Britain's Prime Minister Theresa May sent yet more shockwaves on Wednesday after she appointed Boris Johnson — the gaffe-prone former mayor of London — as the country's new foreign secretary.
His new role didn't just cause surprise in the U.K.
Here is the exact moment U.S. State Department spokesman Mark Toner was informed about Johnson's new job:
The reaction elsewhere has ranged from to anger to bemusement. Senior diplomat and former Swedish Prime Minister Carl Bildt had this to say:
Foreign ministers from some of Britain's European neighbors have not been holding back either, particularly following Johnson's prominent role in campaigning to leave the EU.
These are the remarks his French counterpart, Jean-Marc Aylrout, gave to Reuters:
"I need a partner with whom I can negotiate and who is clear, credible, and reliable," he added.
Meanwhile, in the days prior to Johnson's appointment, the German foreign minister bemoaned the "irresponsible politicians" who "lured" the UK into Brexit, adding that they had made it "hard" for both Britain and the EU.
However, sections of the German and French media have been slightly kinder to Johnson, even if some of their compliments were backhanded.
A piece in Germany's Die Welt said that while Johnson was a "disloyal jack of all trades," he is not "the absurd choice," adding that pro-Remain Theresa May had "incapacitated her anti-EU critics by making them accountable. Now Brexit advocates must ensure that the exit succeeds."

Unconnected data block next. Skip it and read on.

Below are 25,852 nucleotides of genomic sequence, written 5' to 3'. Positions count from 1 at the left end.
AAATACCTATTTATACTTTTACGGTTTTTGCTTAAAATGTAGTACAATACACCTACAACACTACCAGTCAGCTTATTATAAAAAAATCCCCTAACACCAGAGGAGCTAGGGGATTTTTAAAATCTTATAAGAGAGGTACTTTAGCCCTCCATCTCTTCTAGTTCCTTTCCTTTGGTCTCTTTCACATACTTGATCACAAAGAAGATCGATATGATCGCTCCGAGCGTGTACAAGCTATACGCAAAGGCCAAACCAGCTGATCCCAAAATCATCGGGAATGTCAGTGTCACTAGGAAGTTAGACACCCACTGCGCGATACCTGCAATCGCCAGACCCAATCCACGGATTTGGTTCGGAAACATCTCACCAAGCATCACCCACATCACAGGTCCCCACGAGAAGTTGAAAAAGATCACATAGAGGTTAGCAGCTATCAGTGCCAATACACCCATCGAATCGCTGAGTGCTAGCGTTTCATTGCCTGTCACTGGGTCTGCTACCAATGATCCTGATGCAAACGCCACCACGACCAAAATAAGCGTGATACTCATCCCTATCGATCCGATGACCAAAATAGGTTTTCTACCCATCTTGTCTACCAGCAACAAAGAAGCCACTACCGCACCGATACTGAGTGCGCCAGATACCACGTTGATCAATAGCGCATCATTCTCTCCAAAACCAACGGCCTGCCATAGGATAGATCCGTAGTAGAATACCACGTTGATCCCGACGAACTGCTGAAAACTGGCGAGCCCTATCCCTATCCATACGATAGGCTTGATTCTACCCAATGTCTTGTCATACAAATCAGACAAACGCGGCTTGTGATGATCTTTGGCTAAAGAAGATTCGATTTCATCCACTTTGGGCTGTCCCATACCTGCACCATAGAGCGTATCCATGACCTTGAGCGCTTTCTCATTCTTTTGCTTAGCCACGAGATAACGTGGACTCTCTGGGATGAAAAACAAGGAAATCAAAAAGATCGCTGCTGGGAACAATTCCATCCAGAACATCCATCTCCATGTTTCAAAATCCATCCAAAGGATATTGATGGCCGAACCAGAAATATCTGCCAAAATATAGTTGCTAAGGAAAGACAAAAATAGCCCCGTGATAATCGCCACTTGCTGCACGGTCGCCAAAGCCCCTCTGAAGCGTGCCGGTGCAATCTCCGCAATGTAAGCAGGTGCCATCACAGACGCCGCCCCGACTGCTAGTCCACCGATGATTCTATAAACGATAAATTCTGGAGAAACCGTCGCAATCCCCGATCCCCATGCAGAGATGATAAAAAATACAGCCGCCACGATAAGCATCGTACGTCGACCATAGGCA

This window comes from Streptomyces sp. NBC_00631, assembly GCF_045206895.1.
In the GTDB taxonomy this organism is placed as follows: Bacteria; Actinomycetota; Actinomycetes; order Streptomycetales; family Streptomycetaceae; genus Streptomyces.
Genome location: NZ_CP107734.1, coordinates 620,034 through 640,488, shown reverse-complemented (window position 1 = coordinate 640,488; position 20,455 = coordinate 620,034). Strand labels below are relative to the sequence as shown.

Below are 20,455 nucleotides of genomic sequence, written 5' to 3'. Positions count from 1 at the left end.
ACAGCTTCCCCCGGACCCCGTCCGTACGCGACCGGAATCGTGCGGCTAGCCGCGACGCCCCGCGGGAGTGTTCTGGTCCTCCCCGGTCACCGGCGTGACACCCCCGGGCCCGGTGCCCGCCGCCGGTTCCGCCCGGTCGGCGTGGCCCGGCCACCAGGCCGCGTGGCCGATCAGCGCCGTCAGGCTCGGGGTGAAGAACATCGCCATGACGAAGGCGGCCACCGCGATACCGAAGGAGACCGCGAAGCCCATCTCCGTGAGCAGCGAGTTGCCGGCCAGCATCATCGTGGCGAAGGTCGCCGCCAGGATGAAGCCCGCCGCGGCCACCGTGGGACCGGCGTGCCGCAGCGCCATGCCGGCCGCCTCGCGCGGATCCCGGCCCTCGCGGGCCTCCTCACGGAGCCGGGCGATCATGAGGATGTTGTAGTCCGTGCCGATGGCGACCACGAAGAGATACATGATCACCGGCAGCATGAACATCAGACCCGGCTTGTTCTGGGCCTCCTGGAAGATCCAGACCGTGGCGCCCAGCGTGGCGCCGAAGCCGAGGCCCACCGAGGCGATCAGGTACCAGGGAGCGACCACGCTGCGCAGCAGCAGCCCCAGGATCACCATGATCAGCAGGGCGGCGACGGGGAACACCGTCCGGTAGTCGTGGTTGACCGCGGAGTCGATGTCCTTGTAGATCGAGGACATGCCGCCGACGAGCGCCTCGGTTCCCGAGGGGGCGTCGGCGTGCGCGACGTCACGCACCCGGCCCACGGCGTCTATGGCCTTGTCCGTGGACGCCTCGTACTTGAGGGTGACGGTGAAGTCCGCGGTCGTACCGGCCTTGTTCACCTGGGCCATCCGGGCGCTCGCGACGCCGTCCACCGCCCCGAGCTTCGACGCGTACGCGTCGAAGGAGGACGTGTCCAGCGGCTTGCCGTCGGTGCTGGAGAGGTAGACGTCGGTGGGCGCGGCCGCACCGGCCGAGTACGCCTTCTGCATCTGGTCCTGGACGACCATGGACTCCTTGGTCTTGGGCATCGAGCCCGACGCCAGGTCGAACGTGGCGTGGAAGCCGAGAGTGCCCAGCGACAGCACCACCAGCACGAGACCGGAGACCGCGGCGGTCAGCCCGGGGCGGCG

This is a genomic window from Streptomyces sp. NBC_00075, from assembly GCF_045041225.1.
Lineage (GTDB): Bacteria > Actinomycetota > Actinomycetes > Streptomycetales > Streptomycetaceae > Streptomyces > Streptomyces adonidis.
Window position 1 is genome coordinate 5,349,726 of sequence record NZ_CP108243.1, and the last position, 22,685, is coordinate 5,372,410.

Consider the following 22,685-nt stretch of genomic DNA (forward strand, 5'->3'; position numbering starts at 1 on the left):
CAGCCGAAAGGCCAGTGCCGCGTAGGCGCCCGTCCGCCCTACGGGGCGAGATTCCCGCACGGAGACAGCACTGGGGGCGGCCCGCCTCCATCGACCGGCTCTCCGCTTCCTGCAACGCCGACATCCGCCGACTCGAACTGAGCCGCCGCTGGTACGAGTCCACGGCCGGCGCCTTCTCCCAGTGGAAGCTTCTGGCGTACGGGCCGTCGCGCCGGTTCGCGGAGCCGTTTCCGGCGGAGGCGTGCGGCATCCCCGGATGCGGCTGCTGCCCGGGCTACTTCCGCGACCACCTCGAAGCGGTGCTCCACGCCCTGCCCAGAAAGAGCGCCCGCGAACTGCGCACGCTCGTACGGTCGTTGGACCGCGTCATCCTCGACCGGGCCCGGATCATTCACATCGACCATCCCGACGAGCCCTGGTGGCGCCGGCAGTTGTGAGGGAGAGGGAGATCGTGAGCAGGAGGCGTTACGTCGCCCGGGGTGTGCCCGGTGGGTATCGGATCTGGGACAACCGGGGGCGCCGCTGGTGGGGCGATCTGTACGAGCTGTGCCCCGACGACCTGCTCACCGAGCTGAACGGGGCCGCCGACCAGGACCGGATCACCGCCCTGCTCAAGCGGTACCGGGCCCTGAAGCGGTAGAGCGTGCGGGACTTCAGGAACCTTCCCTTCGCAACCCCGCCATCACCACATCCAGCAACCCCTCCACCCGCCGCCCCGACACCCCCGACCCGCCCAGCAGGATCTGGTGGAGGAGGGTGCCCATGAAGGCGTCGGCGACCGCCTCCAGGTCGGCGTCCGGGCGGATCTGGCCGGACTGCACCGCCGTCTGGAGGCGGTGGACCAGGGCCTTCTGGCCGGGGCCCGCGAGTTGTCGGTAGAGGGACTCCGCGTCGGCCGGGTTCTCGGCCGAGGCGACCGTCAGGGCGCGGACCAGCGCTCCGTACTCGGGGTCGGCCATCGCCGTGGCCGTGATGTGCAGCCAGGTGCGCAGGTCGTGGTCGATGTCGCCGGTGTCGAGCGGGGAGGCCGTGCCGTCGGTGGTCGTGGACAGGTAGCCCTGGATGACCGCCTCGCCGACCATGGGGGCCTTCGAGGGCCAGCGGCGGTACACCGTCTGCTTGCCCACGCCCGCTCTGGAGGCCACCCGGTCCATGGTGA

Meanwhile, Pierre Jova of French conservative newspaper Le Figaro wrote that although Johnson has a “clown image,” he is “a pure product of British conservative aristocracy and raised to govern.”
In Turkey, the pro-government paper Sabah expressed concern over Johnson's previous statements in support of Kurdish PKK rebels fighting the Turkish state, and for Syrian President Bashar al-Assad. The piece also said that his appointment "raises questions about the future of Britain's relations with others."
Johnson once wrote a poem in which he described President Tayyip Recep Erdogan as a "wankerer" who performed a sex act on a goat.
"Turkey's relationship with the United Kingdom goes beyond personalities," a Turkish official said in a statement distributed to international journalists. "We expect Mr. Johnson to act in a professional and cordial manner in his new capacity. We have no reason to doubt that the United Kingdom will continue to treat PKK as what it is — a terrorist organization."
But senior figures in northern Iraq's semi-autonomous Kurdistan Regional Government welcomed the appointment. Here’s what the deputy prime minister tweeted:
Johnson's appointment, meanwhile was big news in Iran, following a 2006 piece he wrote in favor of the country's right to acquire nuclear weapons.
State-run media in Russia also seemed to be slightly more positive about his appointment, as one channel describing him as "one of the most charismatic politicians in modern Britain."
However, another channel spoke of his "behavior which sometimes steps over the bounds of diplomatic etiquette." Johnson has previously praised Vladimir Putin in his articles.